Two days after arriving, around nine in the morning, Meme died. I drove straight to her house to be with my three aunts who were there with her. I knelt next to her bed, running my fingers through her hair, holding her hand, and kissing her forehead, thanking her for a life well loved, for the place of comfort and peace she always was for me—and always would be. The funeral director arrived a bit later and eased her body onto a gurney. He placed a sheet and a lovely blanket over her, and they eased her out the door toward the awaiting van. As they rolled her body across the driveway, I ran outside and asked them to stop for just a minute. I needed one more moment. Smiling through tears, I did the only thing that was natural to do, I leaned down and laid my head on her chest one last time.
“Blessed are you among women, and blessed is the fruit of your womb.” This sacred moment of the Visitation holds a crucial place in our understanding of the mystery of God’s Incarnation in Jesus Christ. Blessed Mary, the bearer of God, the vessel of the Incarnation, is honored by her cousin Elizabeth. When she goes for her visit, Elizabeth can’t hold back her thanksgiving as her own burgeoning child leaps for joy within her.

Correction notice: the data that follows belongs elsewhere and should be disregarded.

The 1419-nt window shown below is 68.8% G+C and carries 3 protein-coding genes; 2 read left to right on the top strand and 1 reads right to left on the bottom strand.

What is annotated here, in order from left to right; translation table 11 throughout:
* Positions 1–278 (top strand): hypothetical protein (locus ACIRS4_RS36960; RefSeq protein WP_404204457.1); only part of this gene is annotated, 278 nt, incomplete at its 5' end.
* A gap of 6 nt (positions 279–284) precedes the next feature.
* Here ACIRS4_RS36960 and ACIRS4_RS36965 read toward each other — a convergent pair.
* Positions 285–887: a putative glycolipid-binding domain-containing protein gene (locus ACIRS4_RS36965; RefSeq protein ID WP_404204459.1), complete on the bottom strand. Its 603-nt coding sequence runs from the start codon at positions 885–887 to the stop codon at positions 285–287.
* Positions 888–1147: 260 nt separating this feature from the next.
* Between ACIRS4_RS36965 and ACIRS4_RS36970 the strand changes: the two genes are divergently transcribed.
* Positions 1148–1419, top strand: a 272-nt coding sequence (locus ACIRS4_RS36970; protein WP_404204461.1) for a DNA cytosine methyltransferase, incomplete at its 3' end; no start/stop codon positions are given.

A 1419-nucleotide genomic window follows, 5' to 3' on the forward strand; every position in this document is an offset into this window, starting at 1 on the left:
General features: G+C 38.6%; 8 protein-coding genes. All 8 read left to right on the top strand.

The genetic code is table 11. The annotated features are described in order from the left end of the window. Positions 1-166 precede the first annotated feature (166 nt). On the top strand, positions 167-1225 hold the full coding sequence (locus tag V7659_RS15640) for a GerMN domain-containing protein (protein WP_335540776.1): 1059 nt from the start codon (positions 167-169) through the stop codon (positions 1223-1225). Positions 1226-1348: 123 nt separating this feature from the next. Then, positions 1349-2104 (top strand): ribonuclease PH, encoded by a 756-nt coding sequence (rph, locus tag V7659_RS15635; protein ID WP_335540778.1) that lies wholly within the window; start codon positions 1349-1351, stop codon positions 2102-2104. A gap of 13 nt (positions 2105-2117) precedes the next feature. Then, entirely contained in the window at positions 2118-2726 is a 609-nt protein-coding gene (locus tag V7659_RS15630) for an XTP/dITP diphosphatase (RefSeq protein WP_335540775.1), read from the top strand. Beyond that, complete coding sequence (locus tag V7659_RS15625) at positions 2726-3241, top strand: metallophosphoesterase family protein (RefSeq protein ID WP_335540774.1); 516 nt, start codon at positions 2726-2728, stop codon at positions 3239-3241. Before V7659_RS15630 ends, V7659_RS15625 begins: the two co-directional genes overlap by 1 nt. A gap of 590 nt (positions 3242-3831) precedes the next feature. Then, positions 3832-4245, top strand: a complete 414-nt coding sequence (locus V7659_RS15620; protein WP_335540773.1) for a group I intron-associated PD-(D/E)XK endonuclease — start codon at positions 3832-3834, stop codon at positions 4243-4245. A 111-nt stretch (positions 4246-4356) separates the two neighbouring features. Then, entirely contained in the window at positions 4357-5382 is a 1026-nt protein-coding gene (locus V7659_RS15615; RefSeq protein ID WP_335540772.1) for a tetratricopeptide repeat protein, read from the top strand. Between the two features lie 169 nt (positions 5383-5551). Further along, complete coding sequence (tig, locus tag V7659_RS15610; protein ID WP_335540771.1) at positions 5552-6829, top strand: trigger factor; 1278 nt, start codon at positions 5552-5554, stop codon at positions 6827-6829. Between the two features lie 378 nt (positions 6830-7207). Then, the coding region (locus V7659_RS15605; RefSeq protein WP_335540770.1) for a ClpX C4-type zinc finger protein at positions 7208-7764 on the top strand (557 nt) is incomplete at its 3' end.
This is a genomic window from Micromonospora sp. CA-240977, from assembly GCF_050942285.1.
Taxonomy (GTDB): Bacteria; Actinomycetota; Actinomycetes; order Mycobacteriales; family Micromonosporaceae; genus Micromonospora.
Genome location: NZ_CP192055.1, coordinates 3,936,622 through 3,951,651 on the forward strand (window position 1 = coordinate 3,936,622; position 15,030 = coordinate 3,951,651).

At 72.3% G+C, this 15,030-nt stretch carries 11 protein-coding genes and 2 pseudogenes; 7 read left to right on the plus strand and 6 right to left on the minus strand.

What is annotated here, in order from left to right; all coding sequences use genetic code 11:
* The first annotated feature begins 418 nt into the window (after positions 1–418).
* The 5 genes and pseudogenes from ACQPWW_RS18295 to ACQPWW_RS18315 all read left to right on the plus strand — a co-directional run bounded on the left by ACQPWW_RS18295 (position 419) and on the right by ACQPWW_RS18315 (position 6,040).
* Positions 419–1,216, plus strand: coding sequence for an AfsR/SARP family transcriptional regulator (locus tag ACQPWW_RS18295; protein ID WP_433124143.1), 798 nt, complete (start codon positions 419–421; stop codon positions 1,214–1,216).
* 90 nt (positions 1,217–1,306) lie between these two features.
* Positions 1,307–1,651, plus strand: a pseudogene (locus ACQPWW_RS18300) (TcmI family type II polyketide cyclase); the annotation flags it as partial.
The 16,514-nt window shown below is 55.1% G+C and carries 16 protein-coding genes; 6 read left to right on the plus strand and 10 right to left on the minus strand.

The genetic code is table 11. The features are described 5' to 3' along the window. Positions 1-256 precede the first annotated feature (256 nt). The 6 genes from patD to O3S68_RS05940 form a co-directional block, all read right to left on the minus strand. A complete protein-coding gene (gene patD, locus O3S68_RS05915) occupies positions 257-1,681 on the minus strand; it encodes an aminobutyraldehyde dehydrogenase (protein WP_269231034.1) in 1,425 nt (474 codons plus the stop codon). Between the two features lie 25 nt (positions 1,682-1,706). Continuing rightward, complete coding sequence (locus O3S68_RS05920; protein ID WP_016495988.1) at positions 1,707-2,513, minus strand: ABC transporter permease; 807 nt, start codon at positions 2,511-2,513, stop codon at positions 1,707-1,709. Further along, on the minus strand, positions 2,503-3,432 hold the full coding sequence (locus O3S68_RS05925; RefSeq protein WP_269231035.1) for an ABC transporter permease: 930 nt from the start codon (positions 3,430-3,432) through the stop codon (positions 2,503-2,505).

“Blessed are you among women, and blessed is the fruit of your womb.”
Interestingly, this word we translate as womb doesn’t exactly refer to the uterus. Rather, the koilia of the Blessed Mother is more of a hollow, a cavity within herself. It is a place for potential to sprout and grow. It is the space of the gut, a primal space, a heart-well, of possibility and insight, of hope and wholeness. “Blessed is that promise and possibility that is taking root and springing forth from within you,” we can imagine Elizabeth saying to Mary. The divine emanates from this point of contact within Mary, with ripples already spreading into the broader world in which the two women live.
Perhaps strangely, the Nativity texts themselves never describe Mary holding the infant Jesus. She gives birth to him and lays him in a manger. Even so, I can’t help but imagine Mary resting on a hot Summer day, fanning her little boy as he laid on her and slept. She was a true mother, a real mother, with the deep impulses to comfort and protect and defend.